The Smart Woman’s Guide to Retirement Planning by Mary Hunt – Personal Finance Book Review

Money expert Mary Hunt returns with a new book, “The Smart Woman’s Guide to Planning for Retirement,” to help women thrive financially in the new year and beyond. Although aimed at women, men can also benefit from Hunt’s financial knowledge, honed after she racked up over $100,000 in debt earlier in life; and took 13 years to disappear.

“Did you have a revival at retirement? Hunt asks at the start of the book. “I can promise you they intensify with age.”

Hunt sites a 2012 survey that found that 92% of women of all ages don’t feel educated enough to meet their retirement savings goals.

Saving for retirement takes determination and hard work; and Hunt believes women can be successful. “If we lack confidence it’s because we lack knowledge and desire, certainly not because we lack intelligence and ability,” Hunt said.

Time trumps all factors when saving for retirement. The earlier you start, the better. But, Hunt points out, whatever stage you’re at in life, you need to start now. “It’s too late if you don’t start now. No matter where you are or how little you think you have, start now. Today. Start. Save.” Take small steps to produce long-term results.

Functionality of Hunt’s Teachings:

retirement savings plan. Hunt promotes a six-step retirement savings plan, which includes:

Build an emergency fund. Also known as a provident fund. Save money for unexpected life expenses (car repairs, home repairs, etc.). This money must be liquid (easily accessible within two or three days), protected from erosion (constitute a savings account without risk) and be able to be financed with at least six months of subsistence expenses in the event of job loss or other compromised income event.

Have no more debts. Eliminate all unsecured debt (credit card debt, student loans, personal loans). Hunt says they’re like cancer stealing your future. Incorporate Hunt’s Rapid Debt Repayment Plan (RDRP) to abolish debt.

Own your home. Buy twice as much home as your mortgage approval. Make monthly mortgage payments equal to the total approved amount to own your home in half the time. Be fiercely protective of your home equity (the difference between the market value of your home and your mortgage balance). Avoid taking out a home equity loan or line of credit, which resets the clock on a thirty-year mortgage.

Consider hiring a financial planner once debt is eradicated or managed, a respectable amount of savings is amassed, retirement funds grow, or an inheritance IRA or other financial windfall emerges.

Hunt describes three types of financial planners:

  1. Commission based. This planner does not charge by time, but by selling investment products. He or she earns commissions on these sales.
  2. Paid. This scheduler works on flat fee or hourly fee. Fees are shown up front and the planner is a Registered Investment Advisor (RIA). They are required by law to adhere to fiduciary standards, which makes them responsible for putting the best interests of their clients first.
  3. Combo. This scheduler is a combination of the first two. Clients pay fees, either fixed or hourly, and the planner earns commissions when the client purchases financial products based on their recommendations.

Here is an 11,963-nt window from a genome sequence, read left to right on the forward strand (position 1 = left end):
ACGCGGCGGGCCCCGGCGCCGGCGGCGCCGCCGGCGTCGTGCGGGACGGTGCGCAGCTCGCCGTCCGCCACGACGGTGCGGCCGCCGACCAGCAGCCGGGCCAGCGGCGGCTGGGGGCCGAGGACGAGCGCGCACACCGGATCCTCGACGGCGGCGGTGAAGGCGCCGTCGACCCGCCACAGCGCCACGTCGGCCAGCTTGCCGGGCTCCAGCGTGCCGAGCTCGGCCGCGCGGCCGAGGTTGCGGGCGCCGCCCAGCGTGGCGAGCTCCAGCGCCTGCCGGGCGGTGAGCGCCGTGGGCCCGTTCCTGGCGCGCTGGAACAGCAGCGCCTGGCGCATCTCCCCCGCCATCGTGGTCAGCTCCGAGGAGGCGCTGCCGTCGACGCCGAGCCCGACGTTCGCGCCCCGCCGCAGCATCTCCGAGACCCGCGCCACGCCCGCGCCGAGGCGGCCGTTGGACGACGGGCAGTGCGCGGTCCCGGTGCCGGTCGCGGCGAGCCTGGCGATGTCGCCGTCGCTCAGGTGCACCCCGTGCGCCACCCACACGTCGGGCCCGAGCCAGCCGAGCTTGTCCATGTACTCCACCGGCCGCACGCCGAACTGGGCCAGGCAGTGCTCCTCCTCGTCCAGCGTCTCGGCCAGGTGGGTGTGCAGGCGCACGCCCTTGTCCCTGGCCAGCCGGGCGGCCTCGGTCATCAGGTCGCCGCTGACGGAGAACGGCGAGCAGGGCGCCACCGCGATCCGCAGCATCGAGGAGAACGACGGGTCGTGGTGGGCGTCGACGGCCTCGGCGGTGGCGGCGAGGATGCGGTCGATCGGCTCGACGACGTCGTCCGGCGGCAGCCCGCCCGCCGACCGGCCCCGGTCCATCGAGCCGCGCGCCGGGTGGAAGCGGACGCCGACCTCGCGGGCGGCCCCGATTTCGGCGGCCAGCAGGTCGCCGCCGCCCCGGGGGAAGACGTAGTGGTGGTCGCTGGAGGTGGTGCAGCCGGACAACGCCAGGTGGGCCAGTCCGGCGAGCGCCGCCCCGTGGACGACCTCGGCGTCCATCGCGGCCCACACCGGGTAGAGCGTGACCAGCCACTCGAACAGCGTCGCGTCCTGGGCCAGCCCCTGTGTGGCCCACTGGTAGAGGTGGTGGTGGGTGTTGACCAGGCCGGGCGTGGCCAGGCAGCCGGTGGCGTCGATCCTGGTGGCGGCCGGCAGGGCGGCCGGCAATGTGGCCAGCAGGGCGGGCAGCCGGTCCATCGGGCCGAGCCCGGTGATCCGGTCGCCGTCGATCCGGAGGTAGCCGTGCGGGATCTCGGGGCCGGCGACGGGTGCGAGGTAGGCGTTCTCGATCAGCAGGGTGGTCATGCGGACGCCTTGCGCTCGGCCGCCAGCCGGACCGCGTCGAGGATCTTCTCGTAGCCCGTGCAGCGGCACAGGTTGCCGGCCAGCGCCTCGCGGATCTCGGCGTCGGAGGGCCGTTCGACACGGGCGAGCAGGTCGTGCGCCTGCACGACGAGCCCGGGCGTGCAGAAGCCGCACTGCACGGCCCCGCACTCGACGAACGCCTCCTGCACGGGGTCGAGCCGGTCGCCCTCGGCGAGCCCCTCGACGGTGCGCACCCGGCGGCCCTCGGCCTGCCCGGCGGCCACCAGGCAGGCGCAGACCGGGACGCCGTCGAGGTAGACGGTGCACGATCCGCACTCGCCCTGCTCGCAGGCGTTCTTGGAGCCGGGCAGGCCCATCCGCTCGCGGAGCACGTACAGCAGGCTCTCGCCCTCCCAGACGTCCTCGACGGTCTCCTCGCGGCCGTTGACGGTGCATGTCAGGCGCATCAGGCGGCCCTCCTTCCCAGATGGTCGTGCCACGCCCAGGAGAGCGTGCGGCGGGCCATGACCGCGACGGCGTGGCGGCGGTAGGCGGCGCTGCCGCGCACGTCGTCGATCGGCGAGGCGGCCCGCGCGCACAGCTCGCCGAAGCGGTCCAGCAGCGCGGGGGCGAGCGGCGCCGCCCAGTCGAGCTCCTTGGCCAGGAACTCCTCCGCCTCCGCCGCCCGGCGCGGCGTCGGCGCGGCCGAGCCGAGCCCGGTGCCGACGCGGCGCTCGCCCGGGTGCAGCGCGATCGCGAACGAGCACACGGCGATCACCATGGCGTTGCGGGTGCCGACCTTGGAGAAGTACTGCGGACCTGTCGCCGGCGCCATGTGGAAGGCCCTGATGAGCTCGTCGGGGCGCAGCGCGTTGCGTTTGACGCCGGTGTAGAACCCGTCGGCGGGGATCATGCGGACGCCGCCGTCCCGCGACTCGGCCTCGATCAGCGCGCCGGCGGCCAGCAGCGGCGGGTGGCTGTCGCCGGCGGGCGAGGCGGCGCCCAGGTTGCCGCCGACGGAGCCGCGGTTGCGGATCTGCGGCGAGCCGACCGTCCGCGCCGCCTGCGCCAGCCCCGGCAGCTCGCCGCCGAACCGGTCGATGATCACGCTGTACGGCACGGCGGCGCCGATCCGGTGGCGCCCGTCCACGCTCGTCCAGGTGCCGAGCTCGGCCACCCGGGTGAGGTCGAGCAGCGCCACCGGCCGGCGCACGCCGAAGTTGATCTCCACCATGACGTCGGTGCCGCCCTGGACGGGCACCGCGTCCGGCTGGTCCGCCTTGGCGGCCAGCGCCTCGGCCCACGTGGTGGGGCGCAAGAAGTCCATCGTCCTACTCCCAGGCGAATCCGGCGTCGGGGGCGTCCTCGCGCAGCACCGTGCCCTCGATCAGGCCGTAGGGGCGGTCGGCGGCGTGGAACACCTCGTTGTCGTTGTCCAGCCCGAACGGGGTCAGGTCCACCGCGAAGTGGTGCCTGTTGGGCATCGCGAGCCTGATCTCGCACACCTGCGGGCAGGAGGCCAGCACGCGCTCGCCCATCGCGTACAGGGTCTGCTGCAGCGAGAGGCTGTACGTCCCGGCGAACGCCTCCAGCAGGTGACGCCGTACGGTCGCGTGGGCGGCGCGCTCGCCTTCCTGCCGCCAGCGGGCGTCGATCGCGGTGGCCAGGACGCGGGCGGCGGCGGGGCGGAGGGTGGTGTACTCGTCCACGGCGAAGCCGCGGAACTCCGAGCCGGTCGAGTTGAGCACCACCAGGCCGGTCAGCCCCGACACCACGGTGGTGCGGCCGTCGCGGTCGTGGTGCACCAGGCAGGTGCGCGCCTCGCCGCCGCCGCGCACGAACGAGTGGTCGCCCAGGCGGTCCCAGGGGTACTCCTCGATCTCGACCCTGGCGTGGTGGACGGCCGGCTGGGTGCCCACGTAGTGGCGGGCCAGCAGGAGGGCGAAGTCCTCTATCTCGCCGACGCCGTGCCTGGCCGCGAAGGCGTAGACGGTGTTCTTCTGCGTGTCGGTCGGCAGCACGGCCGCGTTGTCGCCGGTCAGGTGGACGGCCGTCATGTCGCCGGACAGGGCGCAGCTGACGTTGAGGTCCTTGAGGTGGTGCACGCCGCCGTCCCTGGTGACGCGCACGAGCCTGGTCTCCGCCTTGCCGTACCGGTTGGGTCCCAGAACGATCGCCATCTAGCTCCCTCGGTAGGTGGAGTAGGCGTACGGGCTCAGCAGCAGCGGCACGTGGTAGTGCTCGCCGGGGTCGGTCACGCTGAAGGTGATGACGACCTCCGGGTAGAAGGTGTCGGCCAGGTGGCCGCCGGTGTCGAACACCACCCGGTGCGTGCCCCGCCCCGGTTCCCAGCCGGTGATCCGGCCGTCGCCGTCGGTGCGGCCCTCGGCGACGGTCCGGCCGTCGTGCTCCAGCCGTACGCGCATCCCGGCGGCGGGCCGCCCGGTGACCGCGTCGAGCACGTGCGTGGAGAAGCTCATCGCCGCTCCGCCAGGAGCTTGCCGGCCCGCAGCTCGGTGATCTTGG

Choose a financial planner with at least five years of experience Hunt suggests. Make sure they are acting in your best interest and can explain financial concepts to you at your level. Beware of any planner who claims to be able to beat the market. Ultimately, collaborate with a planner; still make your own investment decisions. Hunt points out that “A counselor’s or planner’s primary loyalty will be to the hand that nurtures him. That is simply human nature.”

Hunt educates in a conversational tone, avoiding jargon, graphics, and mind-numbing data, making it an engaging read. A Christian, she teaches faith-based money management. Hunt believes that God is the source of all of life’s blessings, including money. An employer, spouse, investments, trust account, relatives or any other entity are the channels through which the money flows, but not the ultimate source. She reasonably prepares for her retirement without obsession; and trusting God for the outcome.

While it’s important to have a retirement nest egg, Hunt reminds readers that there’s more to life than money. Health, spirituality, nurturing relationships, staying active, lifelong learning, and volunteerism are some of the attributes of a well-rounded existence.

Decade-by-decade financial planning, the five tools needed for a money management system, the basics of investing (automate all payments to avoid not making monthly dues (out of sight, out of sight, out of the blue), reverse mortgages, and parents paying for their children’s (non-mandatory) college education, are other money-saving/building topics covered in the book.

Anyone committed to improving their financial health in 2014 will reap life’s treasures, beyond the limits of money, by inheriting the financial practices of Mary Hunt.

To establish your basic financial situation and/or track your progress, order your free credit reports from the big three credit companies: Equifax, Experian, TransUnion, visit: Annual credit report.

Leave a Reply

Your email address will not be published. Required fields are marked *